“Most obviously, it is much harder for one party to secure a strong political mandate. […] some way to surmount the problem has to be found if either party is to get a respectable absolute majority. […] The country needs national political parties. At the moment, it does not have them.”
“For as long as the two parties are entrenched in their strongholds but incapable of reaching very far beyond them, it increases the likelihood of there being more hung parliaments. Even if one or other of them can scrape together some sort of parliamentary majority at the next election, it is unlikely to be an impressive one, meaning whoever is prime minister will struggle to claim to have a national mandate.”
“The Conservative Party now has scant direct knowledge of the northern cities. Labour is similarly clueless about people living in southern towns.”
“When speaking about the south, some Labour people talk as if they were describing hostile territory rather than part of their own country. When on the subject of the north, some Tories can sound as if they are talking about a part of the map captioned: “Here be dragons”.”
“Both main parties will concentrate on the Midlands, where loyalties are less entrenched, and on picking off Liberal Democrat seats; but the Tories need to win some northern seats to get a majority.”
“They will concentrate on the Midlands and trying to bag some Lib Dem seats, but the Conservatives need to gain some northern seats to have any hope of constructing a reasonable majority.”
“The ideal economic solution would be to build a bigger private sector in Britain’s north (and in Northern Ireland and Wales), demolishing what Tories angrily refer to as Labour’s client state. This is the work of many years.”
“Politicians of all parties talk about “rebalancing” the economy, but that is the work of many years”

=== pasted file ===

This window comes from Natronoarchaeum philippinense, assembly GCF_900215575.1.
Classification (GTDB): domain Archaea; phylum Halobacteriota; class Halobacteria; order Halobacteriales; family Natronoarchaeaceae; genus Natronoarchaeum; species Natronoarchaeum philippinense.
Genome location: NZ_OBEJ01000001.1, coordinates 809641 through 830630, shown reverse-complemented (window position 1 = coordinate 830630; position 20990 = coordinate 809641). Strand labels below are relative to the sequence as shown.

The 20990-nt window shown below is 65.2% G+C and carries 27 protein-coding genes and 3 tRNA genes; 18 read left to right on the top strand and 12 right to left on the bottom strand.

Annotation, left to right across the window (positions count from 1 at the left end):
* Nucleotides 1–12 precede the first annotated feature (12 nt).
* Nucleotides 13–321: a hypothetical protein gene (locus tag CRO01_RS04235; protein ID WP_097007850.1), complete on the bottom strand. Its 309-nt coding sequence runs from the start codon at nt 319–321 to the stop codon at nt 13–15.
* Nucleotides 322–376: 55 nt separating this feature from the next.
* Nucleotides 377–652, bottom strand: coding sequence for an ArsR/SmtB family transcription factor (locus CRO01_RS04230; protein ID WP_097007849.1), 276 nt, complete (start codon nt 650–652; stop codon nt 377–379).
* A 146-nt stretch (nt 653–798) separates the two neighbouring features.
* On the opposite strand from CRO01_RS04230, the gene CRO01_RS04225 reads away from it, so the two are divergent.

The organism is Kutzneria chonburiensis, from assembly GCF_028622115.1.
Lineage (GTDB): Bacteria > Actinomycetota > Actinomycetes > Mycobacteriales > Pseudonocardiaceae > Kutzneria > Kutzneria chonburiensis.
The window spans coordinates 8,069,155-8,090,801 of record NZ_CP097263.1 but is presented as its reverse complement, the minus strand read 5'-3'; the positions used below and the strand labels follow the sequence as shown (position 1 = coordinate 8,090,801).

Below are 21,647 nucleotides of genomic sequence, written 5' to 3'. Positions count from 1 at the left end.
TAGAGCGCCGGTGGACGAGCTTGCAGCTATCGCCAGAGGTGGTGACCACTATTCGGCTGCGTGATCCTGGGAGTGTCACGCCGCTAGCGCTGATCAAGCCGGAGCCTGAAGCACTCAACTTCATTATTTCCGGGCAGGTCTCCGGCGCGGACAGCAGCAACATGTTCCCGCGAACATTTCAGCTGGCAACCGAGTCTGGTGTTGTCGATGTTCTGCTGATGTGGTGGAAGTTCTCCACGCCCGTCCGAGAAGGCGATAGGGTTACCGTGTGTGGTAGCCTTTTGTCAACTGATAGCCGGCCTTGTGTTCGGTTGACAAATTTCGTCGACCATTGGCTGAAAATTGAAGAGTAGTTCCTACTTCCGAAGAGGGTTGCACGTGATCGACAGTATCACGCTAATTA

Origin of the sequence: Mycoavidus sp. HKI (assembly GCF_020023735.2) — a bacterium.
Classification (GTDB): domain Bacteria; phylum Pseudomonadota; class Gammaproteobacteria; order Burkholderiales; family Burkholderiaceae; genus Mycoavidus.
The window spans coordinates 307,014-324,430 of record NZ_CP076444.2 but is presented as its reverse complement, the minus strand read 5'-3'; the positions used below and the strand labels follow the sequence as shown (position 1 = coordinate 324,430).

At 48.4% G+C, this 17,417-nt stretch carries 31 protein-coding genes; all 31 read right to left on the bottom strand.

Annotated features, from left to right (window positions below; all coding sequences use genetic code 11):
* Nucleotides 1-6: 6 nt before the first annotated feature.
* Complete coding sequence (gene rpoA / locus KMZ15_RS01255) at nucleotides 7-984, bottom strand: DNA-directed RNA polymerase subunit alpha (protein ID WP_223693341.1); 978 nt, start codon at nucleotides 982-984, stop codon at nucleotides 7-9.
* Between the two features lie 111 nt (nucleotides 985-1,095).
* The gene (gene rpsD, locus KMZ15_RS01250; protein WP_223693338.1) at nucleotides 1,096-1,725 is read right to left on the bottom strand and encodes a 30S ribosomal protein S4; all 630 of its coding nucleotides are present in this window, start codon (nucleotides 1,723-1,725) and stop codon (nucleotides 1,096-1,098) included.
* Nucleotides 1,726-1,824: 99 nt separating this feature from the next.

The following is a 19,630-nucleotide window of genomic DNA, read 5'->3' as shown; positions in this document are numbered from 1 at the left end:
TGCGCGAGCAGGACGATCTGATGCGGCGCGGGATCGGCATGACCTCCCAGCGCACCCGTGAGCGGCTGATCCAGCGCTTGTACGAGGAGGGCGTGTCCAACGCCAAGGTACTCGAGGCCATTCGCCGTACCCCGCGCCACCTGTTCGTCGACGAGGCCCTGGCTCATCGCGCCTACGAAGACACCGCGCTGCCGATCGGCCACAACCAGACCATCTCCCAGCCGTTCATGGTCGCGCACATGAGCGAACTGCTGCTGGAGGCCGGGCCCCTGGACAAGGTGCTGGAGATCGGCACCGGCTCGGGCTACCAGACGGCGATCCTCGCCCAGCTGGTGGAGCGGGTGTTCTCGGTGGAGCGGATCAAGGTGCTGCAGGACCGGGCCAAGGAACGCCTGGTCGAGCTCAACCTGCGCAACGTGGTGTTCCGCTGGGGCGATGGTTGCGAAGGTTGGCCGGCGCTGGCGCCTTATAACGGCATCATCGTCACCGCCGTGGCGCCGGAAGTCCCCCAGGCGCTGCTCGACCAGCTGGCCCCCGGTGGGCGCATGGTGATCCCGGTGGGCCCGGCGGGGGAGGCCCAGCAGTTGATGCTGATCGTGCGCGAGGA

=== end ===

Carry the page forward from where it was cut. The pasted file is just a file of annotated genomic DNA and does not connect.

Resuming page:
And as if that was not enough, for good measure Rawnsley even nicks Cliffe’s “two nations” sentence:
“The diverging politics of the Labour north and Conservative south make England look ever more like two nations.”
“We are not so much a country divided as two nations.”
Struggling with Labour out of power and a complete lack of access, the Observer’s “award-winning chief political commentator” has taken to stealing the work of someone twenty years his junior and attempting to pass it off as his own by tweaking a few words. Quite tragic really.
There has been a painfully obvious concerted effort today from the Tories on Twitter to suggest Labour’s workers’ rights policy has been bought by the unions.
Of course they have a point, though attacking Labour for having a donor involved in setting their workers’ rights policy without even a hint of irony is hardly the most honest attack line ever. Readers will remember Adrian Beecroft, in the “premier league” of Tory donors, who gave well over half a million to the Tories since 2006. Beecroft lobbied Cameron on workers’ rights and no-fault dismissal and even got to write a report on it. The unions buy policy from Labour every day, but the Tories making out they aren’t tainted by dodgy donor dealings is laughable.